Jubilant about a recent bust but noting lots of work ahead, a senior Chinese anti-piracy official said on Wednesday video piracy will have no place in the Chinese mainland.
Wang Maolin, the ministry-level director of a working group for eliminating pornography and other illegal publications, said the Chinese government can and will bust piracy and protect intellectual property rights to ensure a vibrant video market.
China will also continue to pursue more co-operation with other countries to nail pirates and help legitimate businesses.
Wang made the remarks in this provincial capital at an awards ceremony for people who contributed to a crackdown on a big pirated video factory in Guangdong Province last month. The case involved 60 million yuan (US$7.2 million).
The government Wednesday offered 610,000 yuan (US$73,500) in awards to five work units and 14 individuals who contributed. Never before has such a large award been given for anti-piracy work.
Every unit received 50,000 yuan (US$6,038), while individuals got 15,000 yuan (more than US$1,811).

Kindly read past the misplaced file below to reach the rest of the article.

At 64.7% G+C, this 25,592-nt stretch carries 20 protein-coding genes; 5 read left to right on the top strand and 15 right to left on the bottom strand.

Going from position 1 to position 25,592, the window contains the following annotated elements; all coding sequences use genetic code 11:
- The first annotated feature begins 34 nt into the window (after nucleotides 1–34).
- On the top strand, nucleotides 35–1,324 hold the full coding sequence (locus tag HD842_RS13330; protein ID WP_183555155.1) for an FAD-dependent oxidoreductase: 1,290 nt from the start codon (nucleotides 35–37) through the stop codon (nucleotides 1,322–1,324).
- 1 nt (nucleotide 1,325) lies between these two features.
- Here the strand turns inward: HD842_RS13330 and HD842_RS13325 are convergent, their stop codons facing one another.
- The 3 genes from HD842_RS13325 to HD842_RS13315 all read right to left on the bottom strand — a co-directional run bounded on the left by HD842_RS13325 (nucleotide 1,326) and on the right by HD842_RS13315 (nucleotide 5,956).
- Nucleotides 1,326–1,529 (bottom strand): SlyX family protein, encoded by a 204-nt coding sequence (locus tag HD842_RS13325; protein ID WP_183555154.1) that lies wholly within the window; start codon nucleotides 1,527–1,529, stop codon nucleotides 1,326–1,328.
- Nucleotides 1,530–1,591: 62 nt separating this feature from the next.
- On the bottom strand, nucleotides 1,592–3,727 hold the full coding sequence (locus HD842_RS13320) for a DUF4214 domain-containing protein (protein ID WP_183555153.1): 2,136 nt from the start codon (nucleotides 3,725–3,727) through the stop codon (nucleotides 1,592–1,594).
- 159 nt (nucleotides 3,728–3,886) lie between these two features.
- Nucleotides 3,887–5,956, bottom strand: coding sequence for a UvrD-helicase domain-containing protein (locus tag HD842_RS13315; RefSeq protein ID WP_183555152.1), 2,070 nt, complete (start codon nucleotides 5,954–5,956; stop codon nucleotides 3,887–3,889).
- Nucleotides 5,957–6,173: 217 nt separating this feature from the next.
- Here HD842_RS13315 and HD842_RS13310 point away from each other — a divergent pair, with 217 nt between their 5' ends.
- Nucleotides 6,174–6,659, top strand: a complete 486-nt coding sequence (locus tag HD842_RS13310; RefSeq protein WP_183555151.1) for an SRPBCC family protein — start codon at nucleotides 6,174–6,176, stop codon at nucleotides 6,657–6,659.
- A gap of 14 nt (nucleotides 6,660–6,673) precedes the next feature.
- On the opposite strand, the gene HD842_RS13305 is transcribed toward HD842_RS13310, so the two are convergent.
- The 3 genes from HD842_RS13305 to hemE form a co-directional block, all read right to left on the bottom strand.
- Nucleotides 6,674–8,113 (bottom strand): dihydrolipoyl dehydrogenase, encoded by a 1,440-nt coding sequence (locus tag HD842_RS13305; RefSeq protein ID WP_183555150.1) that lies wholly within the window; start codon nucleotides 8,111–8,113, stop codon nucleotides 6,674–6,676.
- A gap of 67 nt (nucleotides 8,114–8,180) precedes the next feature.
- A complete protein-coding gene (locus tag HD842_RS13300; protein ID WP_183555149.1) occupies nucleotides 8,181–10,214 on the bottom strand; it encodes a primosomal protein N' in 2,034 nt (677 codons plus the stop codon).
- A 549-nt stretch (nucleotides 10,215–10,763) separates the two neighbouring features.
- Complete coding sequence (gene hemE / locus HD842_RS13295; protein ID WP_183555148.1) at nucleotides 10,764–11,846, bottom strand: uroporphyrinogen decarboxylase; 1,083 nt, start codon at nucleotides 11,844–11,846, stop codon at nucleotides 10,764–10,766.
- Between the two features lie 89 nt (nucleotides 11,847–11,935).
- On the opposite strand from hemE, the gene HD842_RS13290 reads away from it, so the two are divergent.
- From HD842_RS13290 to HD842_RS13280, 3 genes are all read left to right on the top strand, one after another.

Thirty-six suspects, including suspected leaders, were arrested.
Seven illegal production lines, including two for DVDs, were destroyed or confiscated. This case is the first bust of an illegal DVD line.
All the equipment were made overseas and smuggled into the mainland, Wang said, adding that "the crackdown has helped find the source of China's piracy and the smuggling channels."
China has cracked down on 105 illegal video lines since it started an anti-piracy campaign six years ago, Wang said.
But Wang said anti-piracy work is a long term and a hard task in China. He said piracy has hurt China's politics, economy and culture.
"Big-name offshore companies should not sell VCD and DVD production lines and equipment to companies that have no licenses to produce, to seek big profits," Wang said.
Bordering Hong Kong and Macao, Guangdong has become a major anti-piracy front. Eighty-seven of the busted production lines were found in Guangdong, Wang said. They were all produced by southeast Asian countries and smuggled in through Macao and Hong Kong.
Huang Liman, deputy secretary of the Guangdong Committee of the Communist Party of China, has promised to continue fighting piracy as well. The province has set up a way for residents to report piracy cases, Huang said.